Absorbent Technologies creates Zeba, an agricultural superabsorbent that absorbs and releases water in soil
SUPER SUCKERS The small white granules in this soil can increase crop yields, sometimes 10 percent or more. Zeba is sold on its own and licensed to companies like Scotts Miracle-Gro, which uses it as a coating in grass seed.
For a farmer, water can be frustratingly ephemeral; even when rain arrives, the moisture is often lost to runoff or evaporation. Milan Savich, founder and CEO of Absorbent Technologies in Beaverton, Oregon, wants to make water more reliable. In 2004, his company released Zeba, a white granular substance known as a superabsorbent. Zeba absorbs up to 500 times its weight in water, then releases the moisture slowly when plants need it. Most superabsorbents are petroleum-based, but Zeba is cornstarch-based, so it's biodegradable. Now, Savich wants to use the technology to make products as varied as diapers and fire-suppression fluids. Last December, the company launched a new brand, Reon, aimed at nonagricultural markets. Its first products -- including one that can help clean up oil spills on land -- are on the market, and Savich expects $500,000 in sales from Reon by the end of this year.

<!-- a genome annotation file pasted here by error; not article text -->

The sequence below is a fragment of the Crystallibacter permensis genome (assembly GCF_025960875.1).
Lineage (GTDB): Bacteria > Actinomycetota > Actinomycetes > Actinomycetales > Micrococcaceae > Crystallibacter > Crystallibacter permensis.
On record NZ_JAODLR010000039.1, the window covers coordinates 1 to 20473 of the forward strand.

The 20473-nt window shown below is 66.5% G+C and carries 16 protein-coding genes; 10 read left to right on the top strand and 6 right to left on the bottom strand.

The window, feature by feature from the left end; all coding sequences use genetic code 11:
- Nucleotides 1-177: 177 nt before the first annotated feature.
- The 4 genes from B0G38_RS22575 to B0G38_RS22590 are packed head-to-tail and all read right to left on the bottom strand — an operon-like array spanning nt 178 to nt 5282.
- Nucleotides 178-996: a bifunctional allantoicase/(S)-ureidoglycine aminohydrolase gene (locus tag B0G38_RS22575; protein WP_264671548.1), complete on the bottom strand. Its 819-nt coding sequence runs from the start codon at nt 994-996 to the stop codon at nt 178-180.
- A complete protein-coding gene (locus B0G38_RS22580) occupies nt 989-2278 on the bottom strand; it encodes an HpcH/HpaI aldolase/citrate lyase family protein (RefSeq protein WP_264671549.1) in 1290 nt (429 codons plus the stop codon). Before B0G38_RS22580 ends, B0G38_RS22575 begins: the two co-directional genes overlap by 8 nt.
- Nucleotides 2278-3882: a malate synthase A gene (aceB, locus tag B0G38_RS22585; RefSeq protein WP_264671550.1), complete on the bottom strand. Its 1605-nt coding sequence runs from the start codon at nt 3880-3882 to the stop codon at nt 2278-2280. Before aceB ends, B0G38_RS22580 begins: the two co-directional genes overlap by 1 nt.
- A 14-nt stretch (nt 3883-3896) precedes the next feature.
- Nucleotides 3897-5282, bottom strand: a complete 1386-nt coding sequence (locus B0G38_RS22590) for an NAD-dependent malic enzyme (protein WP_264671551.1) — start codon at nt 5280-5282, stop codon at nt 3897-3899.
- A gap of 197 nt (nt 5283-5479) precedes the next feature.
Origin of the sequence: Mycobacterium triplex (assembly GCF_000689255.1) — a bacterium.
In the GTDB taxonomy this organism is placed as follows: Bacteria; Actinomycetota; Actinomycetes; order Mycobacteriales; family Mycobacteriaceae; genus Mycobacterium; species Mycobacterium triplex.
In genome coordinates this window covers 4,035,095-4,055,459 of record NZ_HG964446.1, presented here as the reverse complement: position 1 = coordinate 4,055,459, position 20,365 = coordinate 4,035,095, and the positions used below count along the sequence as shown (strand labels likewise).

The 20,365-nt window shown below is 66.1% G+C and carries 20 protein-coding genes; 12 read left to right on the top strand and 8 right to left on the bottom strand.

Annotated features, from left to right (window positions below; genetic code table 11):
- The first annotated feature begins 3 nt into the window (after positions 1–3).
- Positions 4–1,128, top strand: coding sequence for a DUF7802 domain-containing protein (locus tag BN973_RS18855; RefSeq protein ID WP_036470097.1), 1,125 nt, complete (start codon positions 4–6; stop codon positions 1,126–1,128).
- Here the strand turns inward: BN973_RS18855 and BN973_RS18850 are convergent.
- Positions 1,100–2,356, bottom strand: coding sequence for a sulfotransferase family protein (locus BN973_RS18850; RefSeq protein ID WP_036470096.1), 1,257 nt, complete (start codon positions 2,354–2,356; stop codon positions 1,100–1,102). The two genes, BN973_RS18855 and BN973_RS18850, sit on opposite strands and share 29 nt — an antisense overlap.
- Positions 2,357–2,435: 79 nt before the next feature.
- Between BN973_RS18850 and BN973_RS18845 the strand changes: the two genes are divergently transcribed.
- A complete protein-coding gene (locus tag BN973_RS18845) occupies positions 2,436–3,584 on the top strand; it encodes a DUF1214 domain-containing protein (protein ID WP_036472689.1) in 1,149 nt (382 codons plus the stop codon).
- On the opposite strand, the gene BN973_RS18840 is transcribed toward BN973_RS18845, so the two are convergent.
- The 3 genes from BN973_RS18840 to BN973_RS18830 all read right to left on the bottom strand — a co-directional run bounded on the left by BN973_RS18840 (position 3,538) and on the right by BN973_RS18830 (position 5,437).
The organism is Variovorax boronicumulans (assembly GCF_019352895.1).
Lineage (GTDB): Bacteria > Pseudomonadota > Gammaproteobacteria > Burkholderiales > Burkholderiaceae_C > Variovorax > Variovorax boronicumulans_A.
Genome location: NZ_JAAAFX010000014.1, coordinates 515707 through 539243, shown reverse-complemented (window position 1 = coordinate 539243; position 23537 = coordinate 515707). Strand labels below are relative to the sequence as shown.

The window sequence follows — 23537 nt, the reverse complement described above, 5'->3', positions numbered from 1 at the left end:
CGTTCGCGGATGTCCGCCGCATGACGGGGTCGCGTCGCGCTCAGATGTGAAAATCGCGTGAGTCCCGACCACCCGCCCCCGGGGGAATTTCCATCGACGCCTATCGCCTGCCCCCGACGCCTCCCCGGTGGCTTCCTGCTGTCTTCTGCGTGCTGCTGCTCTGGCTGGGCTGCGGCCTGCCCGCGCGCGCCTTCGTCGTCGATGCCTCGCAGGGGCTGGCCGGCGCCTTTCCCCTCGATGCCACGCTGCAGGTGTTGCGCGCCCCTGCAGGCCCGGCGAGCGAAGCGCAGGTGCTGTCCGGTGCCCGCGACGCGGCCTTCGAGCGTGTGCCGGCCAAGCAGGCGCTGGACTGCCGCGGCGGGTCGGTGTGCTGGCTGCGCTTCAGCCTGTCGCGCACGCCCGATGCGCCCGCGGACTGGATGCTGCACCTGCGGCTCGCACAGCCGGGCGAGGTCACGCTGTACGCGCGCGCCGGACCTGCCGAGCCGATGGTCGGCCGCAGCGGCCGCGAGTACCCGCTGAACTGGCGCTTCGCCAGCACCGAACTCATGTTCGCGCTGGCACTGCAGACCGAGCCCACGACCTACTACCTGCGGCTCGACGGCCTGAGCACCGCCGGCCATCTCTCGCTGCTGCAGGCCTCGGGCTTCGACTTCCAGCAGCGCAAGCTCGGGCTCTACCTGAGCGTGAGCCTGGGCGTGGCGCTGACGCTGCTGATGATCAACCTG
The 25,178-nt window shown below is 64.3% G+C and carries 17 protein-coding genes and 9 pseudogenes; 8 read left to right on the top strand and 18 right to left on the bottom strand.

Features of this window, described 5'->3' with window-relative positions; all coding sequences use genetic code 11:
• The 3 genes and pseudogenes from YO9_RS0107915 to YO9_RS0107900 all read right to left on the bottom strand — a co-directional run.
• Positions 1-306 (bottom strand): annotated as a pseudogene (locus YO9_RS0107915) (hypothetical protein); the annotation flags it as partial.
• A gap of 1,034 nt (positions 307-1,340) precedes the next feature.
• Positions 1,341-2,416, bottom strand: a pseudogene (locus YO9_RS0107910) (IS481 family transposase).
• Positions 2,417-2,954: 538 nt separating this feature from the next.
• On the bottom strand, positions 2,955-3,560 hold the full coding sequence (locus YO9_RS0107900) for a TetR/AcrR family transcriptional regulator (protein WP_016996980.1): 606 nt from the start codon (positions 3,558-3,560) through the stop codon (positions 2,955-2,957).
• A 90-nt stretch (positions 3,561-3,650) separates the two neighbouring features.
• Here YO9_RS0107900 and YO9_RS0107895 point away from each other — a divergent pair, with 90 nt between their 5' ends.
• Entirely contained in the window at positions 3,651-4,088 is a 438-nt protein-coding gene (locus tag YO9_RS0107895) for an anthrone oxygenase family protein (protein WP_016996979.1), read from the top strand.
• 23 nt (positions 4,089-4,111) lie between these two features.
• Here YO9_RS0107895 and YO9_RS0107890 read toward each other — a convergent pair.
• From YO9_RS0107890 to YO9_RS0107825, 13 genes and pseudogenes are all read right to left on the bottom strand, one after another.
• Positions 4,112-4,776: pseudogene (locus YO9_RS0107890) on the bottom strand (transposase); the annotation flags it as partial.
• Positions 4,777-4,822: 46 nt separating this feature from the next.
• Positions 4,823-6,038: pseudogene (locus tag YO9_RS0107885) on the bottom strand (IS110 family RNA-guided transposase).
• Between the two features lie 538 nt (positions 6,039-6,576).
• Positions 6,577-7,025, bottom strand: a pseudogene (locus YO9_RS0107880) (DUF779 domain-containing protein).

NICOLE MARIE RICHARDSON is the executive editor for special projects at Inc.com. She manages the website's largest projects, including the Inc. 5000, an annual list of the fastest-growing, privately-held companies in America. @nicole_marie79